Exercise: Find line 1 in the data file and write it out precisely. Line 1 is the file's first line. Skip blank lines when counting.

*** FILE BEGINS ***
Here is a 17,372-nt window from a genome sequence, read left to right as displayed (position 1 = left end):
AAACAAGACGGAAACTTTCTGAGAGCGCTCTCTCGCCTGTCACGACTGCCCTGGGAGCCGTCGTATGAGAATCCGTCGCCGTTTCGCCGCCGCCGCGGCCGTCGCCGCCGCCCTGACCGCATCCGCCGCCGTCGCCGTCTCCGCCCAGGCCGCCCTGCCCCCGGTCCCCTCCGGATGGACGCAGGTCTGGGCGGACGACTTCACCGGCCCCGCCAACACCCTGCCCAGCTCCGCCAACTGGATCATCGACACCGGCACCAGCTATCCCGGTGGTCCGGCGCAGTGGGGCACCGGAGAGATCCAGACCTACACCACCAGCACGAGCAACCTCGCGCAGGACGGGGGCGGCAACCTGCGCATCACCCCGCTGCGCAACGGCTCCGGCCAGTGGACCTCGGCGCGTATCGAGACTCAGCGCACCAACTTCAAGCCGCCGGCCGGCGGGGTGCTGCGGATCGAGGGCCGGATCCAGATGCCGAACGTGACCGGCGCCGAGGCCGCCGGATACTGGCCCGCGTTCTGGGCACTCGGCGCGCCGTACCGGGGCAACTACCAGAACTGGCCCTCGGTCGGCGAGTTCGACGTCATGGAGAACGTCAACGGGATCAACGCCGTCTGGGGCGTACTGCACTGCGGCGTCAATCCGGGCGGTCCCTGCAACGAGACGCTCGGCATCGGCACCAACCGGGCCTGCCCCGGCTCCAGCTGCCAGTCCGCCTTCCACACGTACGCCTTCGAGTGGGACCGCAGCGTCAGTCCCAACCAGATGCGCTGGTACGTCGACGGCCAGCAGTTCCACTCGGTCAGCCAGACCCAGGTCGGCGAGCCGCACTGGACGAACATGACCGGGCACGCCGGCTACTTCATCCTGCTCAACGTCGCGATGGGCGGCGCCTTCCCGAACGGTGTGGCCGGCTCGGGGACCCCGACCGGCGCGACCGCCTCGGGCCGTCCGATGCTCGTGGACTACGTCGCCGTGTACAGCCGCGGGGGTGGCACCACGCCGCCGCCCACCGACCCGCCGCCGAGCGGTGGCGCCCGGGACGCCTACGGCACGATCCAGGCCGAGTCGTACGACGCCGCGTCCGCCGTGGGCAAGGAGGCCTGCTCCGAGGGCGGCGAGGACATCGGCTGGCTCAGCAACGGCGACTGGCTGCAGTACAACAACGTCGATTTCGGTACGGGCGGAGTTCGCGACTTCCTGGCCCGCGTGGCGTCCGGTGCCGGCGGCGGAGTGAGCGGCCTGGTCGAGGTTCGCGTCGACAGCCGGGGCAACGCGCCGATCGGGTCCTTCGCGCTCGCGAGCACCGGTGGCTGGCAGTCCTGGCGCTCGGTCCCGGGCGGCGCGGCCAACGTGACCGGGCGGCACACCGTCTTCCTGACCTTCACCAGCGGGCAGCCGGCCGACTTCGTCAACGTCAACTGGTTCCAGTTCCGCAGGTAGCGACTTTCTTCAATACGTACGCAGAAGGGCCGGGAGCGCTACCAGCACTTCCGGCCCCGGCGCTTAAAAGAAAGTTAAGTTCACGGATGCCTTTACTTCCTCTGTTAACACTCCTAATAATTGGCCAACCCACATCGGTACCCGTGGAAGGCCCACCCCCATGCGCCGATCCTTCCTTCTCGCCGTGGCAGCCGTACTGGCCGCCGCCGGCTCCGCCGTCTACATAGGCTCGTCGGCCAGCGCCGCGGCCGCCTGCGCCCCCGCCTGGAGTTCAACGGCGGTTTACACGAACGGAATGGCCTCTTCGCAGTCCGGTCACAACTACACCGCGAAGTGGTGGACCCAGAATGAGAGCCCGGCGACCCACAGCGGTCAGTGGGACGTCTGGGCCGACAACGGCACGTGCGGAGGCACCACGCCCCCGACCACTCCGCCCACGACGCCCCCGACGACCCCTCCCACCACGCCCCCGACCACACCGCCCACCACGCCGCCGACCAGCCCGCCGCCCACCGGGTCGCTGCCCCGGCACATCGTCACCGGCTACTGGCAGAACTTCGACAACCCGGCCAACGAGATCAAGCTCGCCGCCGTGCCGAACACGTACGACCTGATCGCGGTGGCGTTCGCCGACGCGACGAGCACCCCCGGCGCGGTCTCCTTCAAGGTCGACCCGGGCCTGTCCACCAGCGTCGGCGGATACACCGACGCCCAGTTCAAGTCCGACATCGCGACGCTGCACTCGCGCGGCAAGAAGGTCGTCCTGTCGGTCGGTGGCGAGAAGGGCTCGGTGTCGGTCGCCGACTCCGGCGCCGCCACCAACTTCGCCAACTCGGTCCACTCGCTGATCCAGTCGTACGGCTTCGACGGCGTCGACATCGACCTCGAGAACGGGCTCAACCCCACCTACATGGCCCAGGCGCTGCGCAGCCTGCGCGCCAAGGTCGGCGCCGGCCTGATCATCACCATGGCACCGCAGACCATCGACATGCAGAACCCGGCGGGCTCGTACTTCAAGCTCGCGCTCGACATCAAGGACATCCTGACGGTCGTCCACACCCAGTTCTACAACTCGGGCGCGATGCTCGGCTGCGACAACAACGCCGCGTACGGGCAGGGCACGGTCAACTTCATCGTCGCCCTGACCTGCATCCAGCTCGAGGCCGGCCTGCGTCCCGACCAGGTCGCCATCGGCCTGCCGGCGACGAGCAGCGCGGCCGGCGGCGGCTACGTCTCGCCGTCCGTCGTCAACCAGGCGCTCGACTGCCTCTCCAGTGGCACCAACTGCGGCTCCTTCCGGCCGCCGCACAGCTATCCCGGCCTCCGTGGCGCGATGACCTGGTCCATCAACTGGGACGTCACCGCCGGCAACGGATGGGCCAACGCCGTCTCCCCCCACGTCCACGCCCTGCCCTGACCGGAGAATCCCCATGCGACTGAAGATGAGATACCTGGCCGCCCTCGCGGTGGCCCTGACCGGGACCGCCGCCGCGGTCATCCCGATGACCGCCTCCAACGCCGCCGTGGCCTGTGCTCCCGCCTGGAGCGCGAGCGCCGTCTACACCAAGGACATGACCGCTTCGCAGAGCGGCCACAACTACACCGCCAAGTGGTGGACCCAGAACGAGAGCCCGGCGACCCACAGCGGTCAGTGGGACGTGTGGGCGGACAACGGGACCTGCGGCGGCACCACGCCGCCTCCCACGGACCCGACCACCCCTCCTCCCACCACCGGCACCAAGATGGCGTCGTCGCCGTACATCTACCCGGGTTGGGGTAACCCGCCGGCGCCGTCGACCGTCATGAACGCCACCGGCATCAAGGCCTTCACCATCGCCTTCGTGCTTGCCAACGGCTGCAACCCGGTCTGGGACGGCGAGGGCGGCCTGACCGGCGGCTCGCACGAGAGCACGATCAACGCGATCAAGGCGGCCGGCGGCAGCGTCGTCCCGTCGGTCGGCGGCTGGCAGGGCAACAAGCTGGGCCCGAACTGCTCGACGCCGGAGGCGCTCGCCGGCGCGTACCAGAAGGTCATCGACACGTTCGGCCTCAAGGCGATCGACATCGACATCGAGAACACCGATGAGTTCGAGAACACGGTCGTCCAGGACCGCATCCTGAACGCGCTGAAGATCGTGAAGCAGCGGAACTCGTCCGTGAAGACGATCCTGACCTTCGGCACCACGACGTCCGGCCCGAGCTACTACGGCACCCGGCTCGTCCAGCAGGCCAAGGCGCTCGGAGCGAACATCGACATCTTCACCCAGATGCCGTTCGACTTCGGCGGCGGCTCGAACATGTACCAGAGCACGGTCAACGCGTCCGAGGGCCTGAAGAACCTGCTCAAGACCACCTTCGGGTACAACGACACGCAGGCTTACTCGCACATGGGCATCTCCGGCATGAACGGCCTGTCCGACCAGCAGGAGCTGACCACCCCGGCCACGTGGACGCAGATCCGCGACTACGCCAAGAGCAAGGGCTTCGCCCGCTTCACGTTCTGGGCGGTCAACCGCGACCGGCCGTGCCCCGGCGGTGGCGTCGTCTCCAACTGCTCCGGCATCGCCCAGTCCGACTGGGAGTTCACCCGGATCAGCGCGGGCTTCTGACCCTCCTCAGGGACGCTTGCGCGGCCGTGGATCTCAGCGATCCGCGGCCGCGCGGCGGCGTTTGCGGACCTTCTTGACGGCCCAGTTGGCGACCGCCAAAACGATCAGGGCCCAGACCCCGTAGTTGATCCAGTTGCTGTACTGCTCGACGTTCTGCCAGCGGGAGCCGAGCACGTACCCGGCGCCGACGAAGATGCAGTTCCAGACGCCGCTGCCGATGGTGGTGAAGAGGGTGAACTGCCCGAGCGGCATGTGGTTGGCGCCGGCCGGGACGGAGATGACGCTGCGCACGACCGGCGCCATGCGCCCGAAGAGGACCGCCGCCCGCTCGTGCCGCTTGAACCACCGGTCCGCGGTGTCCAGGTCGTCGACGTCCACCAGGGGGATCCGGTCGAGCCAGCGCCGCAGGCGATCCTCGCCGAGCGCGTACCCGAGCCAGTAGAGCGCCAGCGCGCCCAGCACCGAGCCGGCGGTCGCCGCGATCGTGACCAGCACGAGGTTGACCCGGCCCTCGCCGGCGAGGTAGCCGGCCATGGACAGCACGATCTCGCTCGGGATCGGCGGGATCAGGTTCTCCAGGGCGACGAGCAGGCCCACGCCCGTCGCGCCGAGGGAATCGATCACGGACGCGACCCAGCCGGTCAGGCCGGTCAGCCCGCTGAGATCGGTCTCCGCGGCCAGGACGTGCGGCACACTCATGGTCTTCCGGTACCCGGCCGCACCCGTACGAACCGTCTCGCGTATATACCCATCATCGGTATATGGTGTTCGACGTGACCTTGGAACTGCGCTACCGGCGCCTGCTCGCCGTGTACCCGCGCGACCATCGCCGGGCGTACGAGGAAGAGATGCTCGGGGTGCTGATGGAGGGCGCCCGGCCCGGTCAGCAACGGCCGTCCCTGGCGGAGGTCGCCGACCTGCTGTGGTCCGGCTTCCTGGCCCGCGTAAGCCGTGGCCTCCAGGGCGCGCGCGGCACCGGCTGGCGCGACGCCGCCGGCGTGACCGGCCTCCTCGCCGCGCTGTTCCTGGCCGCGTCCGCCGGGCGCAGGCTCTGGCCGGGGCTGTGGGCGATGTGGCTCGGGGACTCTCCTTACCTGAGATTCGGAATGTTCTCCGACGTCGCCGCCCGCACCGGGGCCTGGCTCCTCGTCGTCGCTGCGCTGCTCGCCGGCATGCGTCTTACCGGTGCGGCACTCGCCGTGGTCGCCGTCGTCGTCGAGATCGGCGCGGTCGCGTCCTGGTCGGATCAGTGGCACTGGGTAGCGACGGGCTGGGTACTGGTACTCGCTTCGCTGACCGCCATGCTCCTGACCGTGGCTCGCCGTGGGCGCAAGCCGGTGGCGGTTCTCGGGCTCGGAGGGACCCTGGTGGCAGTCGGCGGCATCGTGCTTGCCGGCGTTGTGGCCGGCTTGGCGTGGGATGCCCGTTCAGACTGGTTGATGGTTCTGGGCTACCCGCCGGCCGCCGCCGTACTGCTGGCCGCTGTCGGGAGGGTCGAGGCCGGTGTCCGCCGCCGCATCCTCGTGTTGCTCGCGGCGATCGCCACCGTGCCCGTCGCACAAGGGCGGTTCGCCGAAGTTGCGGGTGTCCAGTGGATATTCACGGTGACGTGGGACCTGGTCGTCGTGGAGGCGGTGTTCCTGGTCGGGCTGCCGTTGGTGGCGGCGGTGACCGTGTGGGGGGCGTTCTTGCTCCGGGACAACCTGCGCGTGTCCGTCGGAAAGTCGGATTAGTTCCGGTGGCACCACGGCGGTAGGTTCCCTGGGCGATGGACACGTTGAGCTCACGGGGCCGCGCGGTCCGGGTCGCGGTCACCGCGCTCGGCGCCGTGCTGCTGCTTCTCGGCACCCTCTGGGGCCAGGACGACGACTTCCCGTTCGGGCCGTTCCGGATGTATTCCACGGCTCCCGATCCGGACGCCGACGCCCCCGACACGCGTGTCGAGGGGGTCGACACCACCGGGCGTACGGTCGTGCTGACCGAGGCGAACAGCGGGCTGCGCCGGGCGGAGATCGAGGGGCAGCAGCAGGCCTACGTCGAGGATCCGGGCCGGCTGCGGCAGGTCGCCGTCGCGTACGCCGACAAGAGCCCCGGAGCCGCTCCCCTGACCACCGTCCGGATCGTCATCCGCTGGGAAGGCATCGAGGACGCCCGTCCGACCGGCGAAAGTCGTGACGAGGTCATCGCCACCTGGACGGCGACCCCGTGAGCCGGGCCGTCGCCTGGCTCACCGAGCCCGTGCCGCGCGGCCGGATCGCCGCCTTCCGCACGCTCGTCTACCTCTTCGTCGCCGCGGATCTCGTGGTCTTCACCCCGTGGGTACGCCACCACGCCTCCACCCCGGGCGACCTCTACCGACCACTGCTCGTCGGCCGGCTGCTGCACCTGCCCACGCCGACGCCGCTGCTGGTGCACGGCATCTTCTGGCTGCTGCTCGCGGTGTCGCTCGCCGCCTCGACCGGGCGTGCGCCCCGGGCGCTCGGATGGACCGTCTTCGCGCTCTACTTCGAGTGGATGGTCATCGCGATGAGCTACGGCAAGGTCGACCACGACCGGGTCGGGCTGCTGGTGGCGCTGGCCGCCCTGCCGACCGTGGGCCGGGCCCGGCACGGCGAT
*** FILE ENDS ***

Here is a 17,372-nt window from a genome sequence, read left to right as displayed (position 1 = left end):